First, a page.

In computer systems, it's relatively common to have a large problem which is broken up into multiple sub-problems, each of which is substantial in its own right and is in the realm of different subsets of students. Suppose there's two parts, A and B. Suppose that properly presenting B requires explanations and background which A establishes (concepts, principles, etc.), and preferably would reproduce some figures for clarity. However, A has been written but not yet accepted/published.

How should the authors of B proceed? Ideally the figures would be reproduced from the drafts and clearly cited as copies, but it seems weird as the original is yet unpublished. This also creates the worry that reviewers for a later submission of A would complain that these contributions are not novel as B's earlier publication have already presented them.

2 Answers 2


Dependencies like these are a great place to use preprints.

The arXiv is usually a good preprint server for computer science research (other fields use others, like bioRxiv, ChemRxiv, etc). Your preprint can go up immediately, and then it's publicly available with a DOI for citation ever after.

This both clearly establishes ordering and allows paper B to cite paper A in its preprint form. Even if paper B makes it all the way to publication before paper A, the preprint can be linked to the final form after paper A is published, which indexing and citation services use to consolidate the versions together.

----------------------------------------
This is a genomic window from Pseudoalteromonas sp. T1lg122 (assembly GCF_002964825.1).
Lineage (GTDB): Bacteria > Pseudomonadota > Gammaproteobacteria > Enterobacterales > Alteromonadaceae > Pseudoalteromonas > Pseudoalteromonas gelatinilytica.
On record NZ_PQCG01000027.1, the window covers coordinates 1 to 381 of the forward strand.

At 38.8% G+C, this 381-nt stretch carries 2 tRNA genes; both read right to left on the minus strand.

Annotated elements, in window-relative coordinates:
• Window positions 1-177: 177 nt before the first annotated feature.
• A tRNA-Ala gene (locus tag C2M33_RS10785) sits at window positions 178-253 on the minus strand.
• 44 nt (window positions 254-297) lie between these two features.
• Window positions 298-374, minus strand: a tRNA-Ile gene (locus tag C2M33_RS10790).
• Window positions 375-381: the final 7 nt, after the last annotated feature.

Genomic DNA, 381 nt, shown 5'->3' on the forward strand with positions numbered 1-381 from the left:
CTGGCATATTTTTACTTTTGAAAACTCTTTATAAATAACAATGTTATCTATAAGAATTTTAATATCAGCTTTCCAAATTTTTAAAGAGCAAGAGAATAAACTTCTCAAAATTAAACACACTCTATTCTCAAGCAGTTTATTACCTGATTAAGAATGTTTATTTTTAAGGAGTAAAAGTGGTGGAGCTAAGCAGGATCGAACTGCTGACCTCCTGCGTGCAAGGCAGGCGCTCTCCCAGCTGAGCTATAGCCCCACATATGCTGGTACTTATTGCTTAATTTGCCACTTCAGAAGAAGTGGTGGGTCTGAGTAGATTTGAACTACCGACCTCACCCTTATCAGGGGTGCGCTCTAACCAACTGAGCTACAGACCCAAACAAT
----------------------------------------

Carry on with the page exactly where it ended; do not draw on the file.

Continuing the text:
Finally, most journals allow preprints these days, and some even force you to use them, so in most circumstances there is no downside to posting a preprint.


Preprints, as pointed out by @jakebeal, are a very good way to deal with your problem.

However, you might want to avoid making A publicly available for some reason before submitting B for publication. In this case, it is often possible to submit additional material (A in your case) that is necessary for review but not meant for publication with B. In B, you can then include temporary citations pointing to A that you have to replace before publication of B. You can additionally explain your situation to the editor in the cover letter. Then the reviewers have all the information they need to assess B.

There is one obvious drawback of this approach: You might be unlucky that B is accepted for publication before A, and you have no proper way to cite A. I have seen quite a few times, especially in older papers, that another paper of the same authors is cited as "in preparation" or "submitted for publication". I cannot say that I would recommend this (it is quite frustrating if that very paper never appeared), and fortunately it seems to be uncommon nowadays.

Another strategy is obvious: Wait with submitting B until A is published.

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